Have been hammered by the critics
For being dull and boring,
And evenings drinking Smithwicks
Get some very bad reviews
That will use the word 'moronic'.
The dialogue might be about
A man who is bionic
Who's playing Wonder Woman
In a fun, non-contact sport.
Which one of them would win
On an outdoor tennis court?
And would she have to grunt
Like Maria Sharapova?
And would she be less wondrous
If she drove a Vauxhall Nova?
He'd like to do a play
Alone with Lucy on the stage.
He's got the perfect script
Written on a mental page.
It needs a cast of two,
And at the most he's one.
But stage fright overwhelms him.
When she arrives he's none.
Occasionally a brand new play
Will set the stage alight,
Reminding him of dramas
That he's seen in dreams at night.
One such play began
As he strolled along a street.
A swirling Autumn breeze
Blew dead leaves around his feet.
He met a friend called Eileen
Who was on her way to see
An almost-famous cheese,
An enormous piece of brie.
The cheese was on display
For a day or two at most
In the window of a shop.
It was far too good for toast.
It required the finest wine
And expensive formal clothes
Holding souls that are refined
And an educated nose.
The only form of toast would be
When people raise a glass
To celebrate a cheese
That possesses much more class
Than all its fellow cheeses
And most people who would eat it.
To use the words 'it's cheesy'
Would be layers of hell beneath it.
He said he'd go there with her
To appreciate the cheese.
Their excitement was reflected
On the outside by the breeze.
They reached their destination.
With four eyes set to 'wide',
They stood outside the window
And beheld the cheese inside.
"It isn't all that big," he said,
And she agreed with that.
"It might be big enough," she said,
"To satisfy a cat.
"You could throw it at intruders
With another piece of cheddar,
But they'd be much more bothered
If you fought them with a feather."
They both felt disappointment
But the feeling soon departed.
He told her that he'd heard about
A shoe fair that had started
In an exhibition centre,
So they went there just to see
A very large suede shoe
That could well outshine the brie,
And thus provide a final act
To this hour's two-act play,
An ending that would make the hour
The highlight of the day.
That's exactly what the shoe did.
It put the cheese in shade.
If someone's foot could fit it,
It would make them feel afraid.
Eileen said, "I wonder why
They didn't make a pair.
The left foot would be left out
If there's only one to wear.
"It could be that the owner
Of this brown suede shoe was tall,
A giant with just one leg.
To talk to us he'd crawl."
Both of them felt satisfied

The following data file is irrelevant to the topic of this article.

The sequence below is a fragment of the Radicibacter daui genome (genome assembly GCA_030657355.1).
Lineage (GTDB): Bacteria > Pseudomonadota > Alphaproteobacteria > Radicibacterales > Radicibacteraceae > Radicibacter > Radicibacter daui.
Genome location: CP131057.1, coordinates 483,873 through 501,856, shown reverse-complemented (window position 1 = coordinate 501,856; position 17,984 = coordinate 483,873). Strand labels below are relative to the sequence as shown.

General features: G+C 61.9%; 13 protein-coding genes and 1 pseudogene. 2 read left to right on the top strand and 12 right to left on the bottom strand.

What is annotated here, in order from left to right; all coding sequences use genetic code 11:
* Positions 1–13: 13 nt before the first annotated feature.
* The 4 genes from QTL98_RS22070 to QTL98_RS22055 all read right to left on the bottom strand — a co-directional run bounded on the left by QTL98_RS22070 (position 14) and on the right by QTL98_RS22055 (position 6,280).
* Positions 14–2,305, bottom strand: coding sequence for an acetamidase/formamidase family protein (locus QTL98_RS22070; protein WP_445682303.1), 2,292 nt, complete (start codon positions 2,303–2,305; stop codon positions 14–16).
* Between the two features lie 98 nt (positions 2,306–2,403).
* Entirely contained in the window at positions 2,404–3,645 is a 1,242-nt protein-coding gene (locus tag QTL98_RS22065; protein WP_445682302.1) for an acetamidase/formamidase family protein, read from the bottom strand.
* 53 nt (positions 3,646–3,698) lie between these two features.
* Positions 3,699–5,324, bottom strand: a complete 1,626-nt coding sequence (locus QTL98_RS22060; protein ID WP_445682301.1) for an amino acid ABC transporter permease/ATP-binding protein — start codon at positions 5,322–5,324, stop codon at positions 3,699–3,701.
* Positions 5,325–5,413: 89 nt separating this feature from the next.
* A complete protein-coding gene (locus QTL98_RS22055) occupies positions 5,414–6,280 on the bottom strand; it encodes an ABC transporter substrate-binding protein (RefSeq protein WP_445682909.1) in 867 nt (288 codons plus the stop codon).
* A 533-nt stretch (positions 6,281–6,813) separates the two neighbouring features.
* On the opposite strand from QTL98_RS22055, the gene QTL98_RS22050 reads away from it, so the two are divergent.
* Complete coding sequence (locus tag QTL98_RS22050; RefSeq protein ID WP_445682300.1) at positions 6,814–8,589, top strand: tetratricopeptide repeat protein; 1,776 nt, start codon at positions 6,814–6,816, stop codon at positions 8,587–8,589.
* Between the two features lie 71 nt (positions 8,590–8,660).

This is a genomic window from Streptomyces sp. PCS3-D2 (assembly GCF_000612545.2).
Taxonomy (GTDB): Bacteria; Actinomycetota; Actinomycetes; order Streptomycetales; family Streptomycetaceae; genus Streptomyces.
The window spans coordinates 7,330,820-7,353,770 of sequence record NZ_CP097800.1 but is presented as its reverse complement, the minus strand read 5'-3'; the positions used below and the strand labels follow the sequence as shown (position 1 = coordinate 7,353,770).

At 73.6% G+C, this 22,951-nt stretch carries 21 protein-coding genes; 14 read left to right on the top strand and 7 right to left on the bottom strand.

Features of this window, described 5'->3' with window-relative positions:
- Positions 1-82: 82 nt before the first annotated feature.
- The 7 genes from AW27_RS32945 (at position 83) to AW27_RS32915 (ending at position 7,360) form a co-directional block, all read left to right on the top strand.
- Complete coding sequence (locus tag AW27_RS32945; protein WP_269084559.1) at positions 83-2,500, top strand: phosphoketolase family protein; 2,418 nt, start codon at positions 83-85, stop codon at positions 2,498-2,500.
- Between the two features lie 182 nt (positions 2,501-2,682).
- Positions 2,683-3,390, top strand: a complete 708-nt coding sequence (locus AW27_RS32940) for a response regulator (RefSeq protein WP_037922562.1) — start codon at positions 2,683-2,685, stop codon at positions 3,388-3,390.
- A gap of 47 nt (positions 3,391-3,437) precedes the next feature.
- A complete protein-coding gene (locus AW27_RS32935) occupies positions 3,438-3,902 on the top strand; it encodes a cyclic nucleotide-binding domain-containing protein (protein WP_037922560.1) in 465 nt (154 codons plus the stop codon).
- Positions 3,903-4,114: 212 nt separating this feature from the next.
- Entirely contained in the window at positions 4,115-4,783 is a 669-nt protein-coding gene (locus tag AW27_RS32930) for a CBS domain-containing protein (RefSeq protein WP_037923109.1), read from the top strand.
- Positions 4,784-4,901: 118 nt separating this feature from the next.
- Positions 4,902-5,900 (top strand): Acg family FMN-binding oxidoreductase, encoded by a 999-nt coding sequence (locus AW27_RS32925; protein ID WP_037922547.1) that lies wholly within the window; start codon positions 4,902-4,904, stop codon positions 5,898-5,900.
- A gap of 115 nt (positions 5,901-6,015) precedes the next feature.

With this latest hour.
An Autumn afternoon
Had produced a spring-like flower.
But later someone told him
Of a horse show taking place
In a field outside the town
In advance of this year's race.
The largest Shetland Pony
In the country was attending.
The sight of this celebrity
Could be a better ending
Than the shoe he'd seen with Eileen.
He went with her again
To see the cheese once more,
To end Act One, and then
They went to see the pony,
An alternative Act Two.
Both of them were happy
With the specimen on view.
Eileen said, "He's big alright,
Considering he's only
A Shetland Pony who must feel
His life is very lonely.
"He'd be like a giant
Whose presence would spread fear
Amongst the other ponies
And he'd worry sheep and deer."
They both enjoyed this play
More than any film or gig,
With the big cheese that was small
And the pony that was big.
They also loved the hour
Where the single suede shoe starred.
He'd put it on a par with plays
Created by The Bard.
Friday, June 15, 2007
John and Diane are enjoying a game
Of Scrabble with slices of cake and two teas.
He uses an L in 'hello' to make 'flame'.
Diane considers her letters and sees
The trouble she fears if she spells the word 'spilling',
The rubble of squares at the end of their Scrabble,
Their worries and cares returning, re-filling,
A chance for her husband to angrily babble.
He'll rise from his chair with a scowl on his face,
An unwelcome fall from the place in his head
Where he feels he exists in perpetual grace.
He'll think he's becoming fate's lab rat instead.
A mention of spilling reminds him of painting
The near-mansion owned by his brother, whose wife
Always makes John feel his presence is tainting
The intricate decor inspired by her life.
He's angry that she had the nerve to complain
Over a speck of white paint on the ground.
It made an expanding black cloud on his brain,
And sometimes it rains with a thunderous sound.
She keeps pointing out where he 'spilled' the white spot.
But he's never spelled out the thoughts she inspires.
She thinks she's a butterfly. He sees a moth,
With all of the charm of an old pair of pliers.
And she thinks she's smarter than him just because
She went to college and he went to Louth.
But she should have gone to the Wizard of Oz
To ask for a brain that's been cleared of its cloud.
She spends a large part of each day spilling paint
On paper or canvasses. She calls it art.
She gives her works titles like 'I'm feeling faint'.
He suggests titles like 'Bad colour chart'.
On seeing a painting called 'Sadness and Strife'
He asked her why all of her art has to cast her
As some sort of permanent victim to life,
As someone who's prone to distress and disaster.
She told him the world was a long vale of tears.
She's lost in the sea far away from the shore.
Fate won't run short of slings, arrows and spears.
The occasional times of ceasefire are a bore.